Exelon may like this new pricing scheme, but you won’t
In free markets, the most-efficient supplier usually sets prices. Less-efficient suppliers have three choices: They can lose sales by insisting on higher prices, sacrifice some profit by selling at market prices or get more efficient.
But less-efficient electricity suppliers have a fourth option. They can ask government to override market-based pricing. As my colleague Steve Daniels wrote in this week’s issue of Crain’s, Chicago-based Exelon wants federal energy regulators to do just that.
The operator of the country’s largest fleet of nuclear power plants backs a proposed regulatory change that would reduce the impact of low-cost natural-gas-fired generators on wholesale power prices. For several years now, gas-fired plants have been the most-efficient electricity producers. Low gas prices enable them to generate healthy returns selling power at prices that squeeze the profit margins of nuclear and coal-fired plants.
That’s bad for nuclear and coal companies, but good for customers, who pay less for electricity when gas-fired plants set market prices. It’s also a textbook example of unfettered market forces at work.
Exelon prefers arm-twisting to the invisible hand. Last year, the company cajoled Illinois lawmakers into shoring up money-losing nuclear plants in the state by imposing a surcharge on customers. Now it’s angling for federal intervention that would boost profits across its entire nuclear fleet.
Exelon and other power plant operators back a proposal to change the pricing formula for a regional electricity grid covering all or parts of 13 states stretching from Illinois to the Eastern seaboard. Grid overseer PJM Interconnect plans to seek approval from the Federal Energy Regulatory Commission to scrap a longstanding principle that low-cost producers set prices for customers in the region. Under the proposal, higher-cost generators like Exelon would set prices sometimes.
Guess how the change would affect your electric bill? You guessed right. Customers would pay about $2 to $5 more per megawatt-hour, according to Wall Street estimates. On an earnings call with analysts earlier this month, an Exelon executive vice president said, “That’s the right range to be thinking about and probably the middle part of that range makes a lot of sense to us.” The midpoint of the range would represent a 5 percent hike for customers of Exelon’s Commonwealth Edison subsidiary.
Exelon spokeswoman Robin Levy says the effect on ComEd customers would range from a decrease of 1 percent to an increase of 0.5 percent, after accounting for offsetting reductions in “capacity payments” that are included in customer bills. But PJM Senior Vice President Stu Bresler predicts a net increase of 2 to 5 percent even after reduced capacity payments.
Exelon and its friends justify their proposal in the name of “resilience.” They warn that overreliance on a single fuel source—natural gas in this case—makes electricity supplies vulnerable to disruption. Their argument would be more convincing if natural gas fueled a lopsided share of electricity generation. But figures from the U.S. Department of Energy show a balanced distribution of power-plant fuels, with gas accounting for 33 percent, coal 30 percent, nuclear 20 percent and renewables 15 percent.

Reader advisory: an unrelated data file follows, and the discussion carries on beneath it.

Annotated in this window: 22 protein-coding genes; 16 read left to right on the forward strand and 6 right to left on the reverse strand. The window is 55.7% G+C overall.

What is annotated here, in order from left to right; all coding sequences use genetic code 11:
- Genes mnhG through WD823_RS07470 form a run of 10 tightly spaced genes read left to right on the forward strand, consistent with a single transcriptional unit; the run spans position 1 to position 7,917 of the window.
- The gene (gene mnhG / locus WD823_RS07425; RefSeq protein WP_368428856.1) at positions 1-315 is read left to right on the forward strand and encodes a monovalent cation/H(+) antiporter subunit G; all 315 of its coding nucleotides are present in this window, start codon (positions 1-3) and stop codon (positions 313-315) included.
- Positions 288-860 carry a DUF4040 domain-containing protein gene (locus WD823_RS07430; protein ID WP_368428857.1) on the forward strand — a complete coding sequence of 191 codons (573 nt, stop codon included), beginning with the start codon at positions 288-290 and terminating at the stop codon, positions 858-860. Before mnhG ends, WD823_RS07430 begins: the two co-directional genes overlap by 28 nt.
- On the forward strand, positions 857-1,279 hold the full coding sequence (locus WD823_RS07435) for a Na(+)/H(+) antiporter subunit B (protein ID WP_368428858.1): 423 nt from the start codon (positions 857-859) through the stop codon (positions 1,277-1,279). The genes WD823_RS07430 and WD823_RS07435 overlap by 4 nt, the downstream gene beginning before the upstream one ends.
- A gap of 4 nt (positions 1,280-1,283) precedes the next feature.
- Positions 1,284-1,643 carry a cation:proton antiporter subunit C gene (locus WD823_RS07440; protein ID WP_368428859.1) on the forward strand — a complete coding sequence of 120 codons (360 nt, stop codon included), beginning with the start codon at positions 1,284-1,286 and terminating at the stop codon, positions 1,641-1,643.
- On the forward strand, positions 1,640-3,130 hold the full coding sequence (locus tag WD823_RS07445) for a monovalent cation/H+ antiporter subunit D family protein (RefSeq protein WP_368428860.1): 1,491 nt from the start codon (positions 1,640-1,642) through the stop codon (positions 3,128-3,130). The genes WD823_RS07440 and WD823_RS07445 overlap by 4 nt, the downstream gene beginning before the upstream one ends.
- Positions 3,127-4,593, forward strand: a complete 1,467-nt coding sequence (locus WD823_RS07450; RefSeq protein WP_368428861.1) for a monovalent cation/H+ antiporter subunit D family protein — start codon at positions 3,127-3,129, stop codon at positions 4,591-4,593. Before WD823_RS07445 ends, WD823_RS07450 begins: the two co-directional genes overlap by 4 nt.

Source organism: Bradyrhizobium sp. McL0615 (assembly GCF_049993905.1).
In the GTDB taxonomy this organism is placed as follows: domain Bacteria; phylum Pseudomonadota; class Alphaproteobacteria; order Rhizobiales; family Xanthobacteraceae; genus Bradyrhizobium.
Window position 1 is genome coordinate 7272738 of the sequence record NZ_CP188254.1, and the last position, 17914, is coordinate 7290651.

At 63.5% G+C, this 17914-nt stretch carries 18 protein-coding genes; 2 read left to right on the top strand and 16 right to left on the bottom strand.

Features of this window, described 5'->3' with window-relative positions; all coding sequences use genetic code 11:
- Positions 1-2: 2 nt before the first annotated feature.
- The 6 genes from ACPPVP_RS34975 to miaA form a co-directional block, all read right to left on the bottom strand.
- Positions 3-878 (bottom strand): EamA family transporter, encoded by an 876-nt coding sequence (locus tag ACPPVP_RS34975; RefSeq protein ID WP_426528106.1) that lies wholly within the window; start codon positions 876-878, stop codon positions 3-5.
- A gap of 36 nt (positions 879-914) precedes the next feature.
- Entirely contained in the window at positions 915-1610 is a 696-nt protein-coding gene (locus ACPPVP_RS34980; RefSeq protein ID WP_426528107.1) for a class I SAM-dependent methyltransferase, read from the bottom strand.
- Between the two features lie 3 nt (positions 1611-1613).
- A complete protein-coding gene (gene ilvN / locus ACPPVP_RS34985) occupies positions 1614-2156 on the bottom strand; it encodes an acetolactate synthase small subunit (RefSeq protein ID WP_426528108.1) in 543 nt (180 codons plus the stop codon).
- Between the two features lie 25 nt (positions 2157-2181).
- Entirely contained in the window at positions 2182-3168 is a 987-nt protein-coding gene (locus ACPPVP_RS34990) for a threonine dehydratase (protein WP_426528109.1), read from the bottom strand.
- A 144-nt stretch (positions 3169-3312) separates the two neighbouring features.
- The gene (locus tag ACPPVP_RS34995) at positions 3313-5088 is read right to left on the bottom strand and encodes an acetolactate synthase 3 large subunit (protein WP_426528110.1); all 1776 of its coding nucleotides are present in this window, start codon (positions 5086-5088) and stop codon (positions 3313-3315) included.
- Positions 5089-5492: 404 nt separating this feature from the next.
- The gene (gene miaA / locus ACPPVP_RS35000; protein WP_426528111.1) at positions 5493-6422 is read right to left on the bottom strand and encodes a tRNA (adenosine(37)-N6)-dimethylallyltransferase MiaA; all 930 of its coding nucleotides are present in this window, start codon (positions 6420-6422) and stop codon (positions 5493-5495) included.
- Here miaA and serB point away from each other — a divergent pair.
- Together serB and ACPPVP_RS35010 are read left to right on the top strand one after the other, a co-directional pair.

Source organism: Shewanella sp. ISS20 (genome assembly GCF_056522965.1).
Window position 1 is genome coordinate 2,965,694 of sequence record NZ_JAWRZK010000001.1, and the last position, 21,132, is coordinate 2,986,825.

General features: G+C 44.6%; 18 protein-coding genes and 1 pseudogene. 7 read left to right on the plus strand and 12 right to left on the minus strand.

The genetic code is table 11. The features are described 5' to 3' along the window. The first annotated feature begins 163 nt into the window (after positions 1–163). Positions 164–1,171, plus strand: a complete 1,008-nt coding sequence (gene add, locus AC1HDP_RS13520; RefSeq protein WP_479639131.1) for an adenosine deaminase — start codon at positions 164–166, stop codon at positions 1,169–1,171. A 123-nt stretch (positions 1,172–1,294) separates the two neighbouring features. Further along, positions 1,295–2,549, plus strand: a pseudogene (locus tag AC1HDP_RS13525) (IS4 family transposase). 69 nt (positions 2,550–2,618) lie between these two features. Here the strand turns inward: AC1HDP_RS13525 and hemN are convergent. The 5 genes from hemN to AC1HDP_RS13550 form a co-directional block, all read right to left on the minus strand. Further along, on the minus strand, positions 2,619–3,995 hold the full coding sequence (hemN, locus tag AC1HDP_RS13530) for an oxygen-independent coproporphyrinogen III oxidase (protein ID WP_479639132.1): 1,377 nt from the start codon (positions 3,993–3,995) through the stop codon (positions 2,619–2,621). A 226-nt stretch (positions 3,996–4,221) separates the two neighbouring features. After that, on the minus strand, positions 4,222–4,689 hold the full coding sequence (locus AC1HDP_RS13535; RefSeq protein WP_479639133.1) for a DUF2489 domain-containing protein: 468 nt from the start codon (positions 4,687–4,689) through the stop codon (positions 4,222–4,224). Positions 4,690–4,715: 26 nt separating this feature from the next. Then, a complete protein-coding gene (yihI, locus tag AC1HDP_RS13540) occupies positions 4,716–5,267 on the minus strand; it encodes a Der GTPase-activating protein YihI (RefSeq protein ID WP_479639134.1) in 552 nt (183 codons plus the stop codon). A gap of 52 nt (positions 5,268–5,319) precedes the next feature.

A FARM ANALOGY
Borrowing a page from federal farm policy, PJM proposes to boost electricity prices by paying natural gas generators to produce no power. Guess who pays? Right again.
The proposal is unfair to customers and unnecessary to maintain reliable electricity supplies. New gas-fired plants keep opening even as power prices fall, and nuclear plants aren’t closing en masse. Despite losses at individual plants, Exelon’s nuclear unit still turns a profit.
PJM’s proposal also appears to undermine Exelon’s broader objective of reducing competition from more-efficient natural gas plants. A guaranteed stream of “set-aside” payments likely would encourage construction of more gas-fired plants. Build a plant, turn it off, collect checks—now that’s a compelling investment case.
It’s a head-spinning scenario that might trigger nostalgia for the good old days of regulation, which may be the end game for Exelon. The company pushed Illinois to deregulate electricity back in the 1990s, when nuclear plants enjoyed a cost advantage over gas-fired plants. Company executives figured Exelon would win big in unregulated wholesale electricity generation markets. But Exelon’s nuclear fleet became a competitive albatross when fracking techniques unleashed vast new supplies of natural gas. The unexpected turnabout also rekindled Exelon’s affection for regulated retail utility markets. Last year’s $6.8 billion acquisition of Washington, D.C.-based Pepco Holdings shifted the company’s financial balance back toward regulated businesses, which now account for more than half its profit.
Regulated utilities have one big advantage over competitive power-plant operations: guaranteed profit margins. Regulation might be annoying, but it nullifies merciless market forces like those that have pinched profit margins at Exelon’s nukes. Maybe that’s why a recent Exelon filing with FERC signals a willingness to consider re-regulation of power plants. After expressing a preference for a “market-based solution,” the company said it wouldn’t reject regulation “simply on account of loyalty to a pro-market ideology.”